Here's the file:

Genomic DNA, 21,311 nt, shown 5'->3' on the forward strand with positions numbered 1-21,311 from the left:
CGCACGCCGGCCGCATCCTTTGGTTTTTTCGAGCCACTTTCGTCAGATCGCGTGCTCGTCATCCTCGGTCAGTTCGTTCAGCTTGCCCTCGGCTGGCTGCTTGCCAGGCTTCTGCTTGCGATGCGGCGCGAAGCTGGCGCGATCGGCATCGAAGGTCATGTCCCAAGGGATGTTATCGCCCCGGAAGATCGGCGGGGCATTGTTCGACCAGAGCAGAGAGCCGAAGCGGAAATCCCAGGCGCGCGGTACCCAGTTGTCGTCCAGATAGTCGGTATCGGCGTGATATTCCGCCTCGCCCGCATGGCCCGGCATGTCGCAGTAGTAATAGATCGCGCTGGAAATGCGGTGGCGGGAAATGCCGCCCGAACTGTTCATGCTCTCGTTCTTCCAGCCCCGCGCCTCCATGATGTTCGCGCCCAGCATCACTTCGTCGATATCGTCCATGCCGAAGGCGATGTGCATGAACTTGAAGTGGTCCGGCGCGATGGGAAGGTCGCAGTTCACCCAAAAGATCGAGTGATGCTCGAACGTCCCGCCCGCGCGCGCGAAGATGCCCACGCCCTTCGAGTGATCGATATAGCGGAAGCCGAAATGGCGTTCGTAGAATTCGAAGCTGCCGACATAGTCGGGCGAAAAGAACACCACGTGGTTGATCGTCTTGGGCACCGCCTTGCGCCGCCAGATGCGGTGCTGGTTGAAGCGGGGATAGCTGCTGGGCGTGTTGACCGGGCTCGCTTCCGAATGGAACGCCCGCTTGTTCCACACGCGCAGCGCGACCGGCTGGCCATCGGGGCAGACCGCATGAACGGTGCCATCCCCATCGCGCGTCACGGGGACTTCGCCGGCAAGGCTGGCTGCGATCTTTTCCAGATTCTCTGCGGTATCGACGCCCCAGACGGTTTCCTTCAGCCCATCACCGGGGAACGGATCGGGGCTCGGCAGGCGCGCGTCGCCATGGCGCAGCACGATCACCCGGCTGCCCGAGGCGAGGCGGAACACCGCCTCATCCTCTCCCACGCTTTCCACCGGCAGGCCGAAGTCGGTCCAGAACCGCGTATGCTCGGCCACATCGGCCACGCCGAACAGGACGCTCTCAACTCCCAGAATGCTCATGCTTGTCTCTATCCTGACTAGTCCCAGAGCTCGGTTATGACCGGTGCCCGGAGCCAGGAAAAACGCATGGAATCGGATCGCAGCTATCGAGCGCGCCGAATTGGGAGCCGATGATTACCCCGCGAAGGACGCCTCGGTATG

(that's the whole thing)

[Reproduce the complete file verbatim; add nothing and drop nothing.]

Genomic DNA, 21,311 nt, shown 5'->3' on the forward strand with positions numbered 1-21,311 from the left:
CGCACGCCGGCCGCATCCTTTGGTTTTTTCGAGCCACTTTCGTCAGATCGCGTGCTCGTCATCCTCGGTCAGTTCGTTCAGCTTGCCCTCGGCTGGCTGCTTGCCAGGCTTCTGCTTGCGATGCGGCGCGAAGCTGGCGCGATCGGCATCGAAGGTCATGTCCCAAGGGATGTTATCGCCCCGGAAGATCGGCGGGGCATTGTTCGACCAGAGCAGAGAGCCGAAGCGGAAATCCCAGGCGCGCGGTACCCAGTTGTCGTCCAGATAGTCGGTATCGGCGTGATATTCCGCCTCGCCCGCATGGCCCGGCATGTCGCAGTAGTAATAGATCGCGCTGGAAATGCGGTGGCGGGAAATGCCGCCCGAACTGTTCATGCTCTCGTTCTTCCAGCCCCGCGCCTCCATGATGTTCGCGCCCAGCATCACTTCGTCGATATCGTCCATGCCGAAGGCGATGTGCATGAACTTGAAGTGGTCCGGCGCGATGGGAAGGTCGCAGTTCACCCAAAAGATCGAGTGATGCTCGAACGTCCCGCCCGCGCGCGCGAAGATGCCCACGCCCTTCGAGTGATCGATATAGCGGAAGCCGAAATGGCGTTCGTAGAATTCGAAGCTGCCGACATAGTCGGGCGAAAAGAACACCACGTGGTTGATCGTCTTGGGCACCGCCTTGCGCCGCCAGATGCGGTGCTGGTTGAAGCGGGGATAGCTGCTGGGCGTGTTGACCGGGCTCGCTTCCGAATGGAACGCCCGCTTGTTCCACACGCGCAGCGCGACCGGCTGGCCATCGGGGCAGACCGCATGAACGGTGCCATCCCCATCGCGCGTCACGGGGACTTCGCCGGCAAGGCTGGCTGCGATCTTTTCCAGATTCTCTGCGGTATCGACGCCCCAGACGGTTTCCTTCAGCCCATCACCGGGGAACGGATCGGGGCTCGGCAGGCGCGCGTCGCCATGGCGCAGCACGATCACCCGGCTGCCCGAGGCGAGGCGGAACACCGCCTCATCCTCTCCCACGCTTTCCACCGGCAGGCCGAAGTCGGTCCAGAACCGCGTATGCTCGGCCACATCGGCCACGCCGAACAGGACGCTCTCAACTCCCAGAATGCTCATGCTTGTCTCTATCCTGACTAGTCCCAGAGCTCGGTTATGACCGGTGCCCGGAGCCAGGAAAAACGCATGGAATCGGATCGCAGCTATCGAGCGCGCCGAATTGGGAGCCGATGATTACCCCGCGAAGGACGCCTCGGTATG